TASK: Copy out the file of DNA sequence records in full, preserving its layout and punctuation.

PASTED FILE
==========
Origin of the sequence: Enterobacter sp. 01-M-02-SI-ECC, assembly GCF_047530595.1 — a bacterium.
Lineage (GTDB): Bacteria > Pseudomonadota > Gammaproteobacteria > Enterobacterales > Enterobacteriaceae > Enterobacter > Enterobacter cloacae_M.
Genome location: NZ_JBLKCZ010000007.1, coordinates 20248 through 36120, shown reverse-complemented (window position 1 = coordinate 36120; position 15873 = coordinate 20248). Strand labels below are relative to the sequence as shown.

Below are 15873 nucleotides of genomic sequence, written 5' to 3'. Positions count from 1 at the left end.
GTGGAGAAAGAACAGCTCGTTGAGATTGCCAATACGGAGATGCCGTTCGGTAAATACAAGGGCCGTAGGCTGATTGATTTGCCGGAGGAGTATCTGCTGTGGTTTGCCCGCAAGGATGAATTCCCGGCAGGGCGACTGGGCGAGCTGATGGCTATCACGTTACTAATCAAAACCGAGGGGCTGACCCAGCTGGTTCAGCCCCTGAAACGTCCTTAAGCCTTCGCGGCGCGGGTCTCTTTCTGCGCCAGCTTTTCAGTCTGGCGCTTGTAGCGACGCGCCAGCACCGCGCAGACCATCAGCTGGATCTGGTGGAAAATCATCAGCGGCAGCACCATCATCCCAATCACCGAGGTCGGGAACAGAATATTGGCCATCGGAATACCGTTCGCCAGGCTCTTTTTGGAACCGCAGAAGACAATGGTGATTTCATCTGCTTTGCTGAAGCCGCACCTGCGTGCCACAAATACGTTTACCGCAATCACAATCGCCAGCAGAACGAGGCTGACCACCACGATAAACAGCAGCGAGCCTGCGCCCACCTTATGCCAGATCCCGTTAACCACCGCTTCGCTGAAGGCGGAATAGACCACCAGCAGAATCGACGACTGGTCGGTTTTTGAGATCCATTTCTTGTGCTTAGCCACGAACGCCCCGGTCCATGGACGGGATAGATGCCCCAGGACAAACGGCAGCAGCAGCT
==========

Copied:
Origin of the sequence: Enterobacter sp. 01-M-02-SI-ECC, assembly GCF_047530595.1 — a bacterium.
Lineage (GTDB): Bacteria > Pseudomonadota > Gammaproteobacteria > Enterobacterales > Enterobacteriaceae > Enterobacter > Enterobacter cloacae_M.
Genome location: NZ_JBLKCZ010000007.1, coordinates 20248 through 36120, shown reverse-complemented (window position 1 = coordinate 36120; position 15873 = coordinate 20248). Strand labels below are relative to the sequence as shown.

Below are 15873 nucleotides of genomic sequence, written 5' to 3'. Positions count from 1 at the left end.
GTGGAGAAAGAACAGCTCGTTGAGATTGCCAATACGGAGATGCCGTTCGGTAAATACAAGGGCCGTAGGCTGATTGATTTGCCGGAGGAGTATCTGCTGTGGTTTGCCCGCAAGGATGAATTCCCGGCAGGGCGACTGGGCGAGCTGATGGCTATCACGTTACTAATCAAAACCGAGGGGCTGACCCAGCTGGTTCAGCCCCTGAAACGTCCTTAAGCCTTCGCGGCGCGGGTCTCTTTCTGCGCCAGCTTTTCAGTCTGGCGCTTGTAGCGACGCGCCAGCACCGCGCAGACCATCAGCTGGATCTGGTGGAAAATCATCAGCGGCAGCACCATCATCCCAATCACCGAGGTCGGGAACAGAATATTGGCCATCGGAATACCGTTCGCCAGGCTCTTTTTGGAACCGCAGAAGACAATGGTGATTTCATCTGCTTTGCTGAAGCCGCACCTGCGTGCCACAAATACGTTTACCGCAATCACAATCGCCAGCAGAACGAGGCTGACCACCACGATAAACAGCAGCGAGCCTGCGCCCACCTTATGCCAGATCCCGTTAACCACCGCTTCGCTGAAGGCGGAATAGACCACCAGCAGAATCGACGACTGGTCGGTTTTTGAGATCCATTTCTTGTGCTTAGCCACGAACGCCCCGGTCCATGGACGGGATAGATGCCCCAGGACAAACGGCAGCAGCAGCT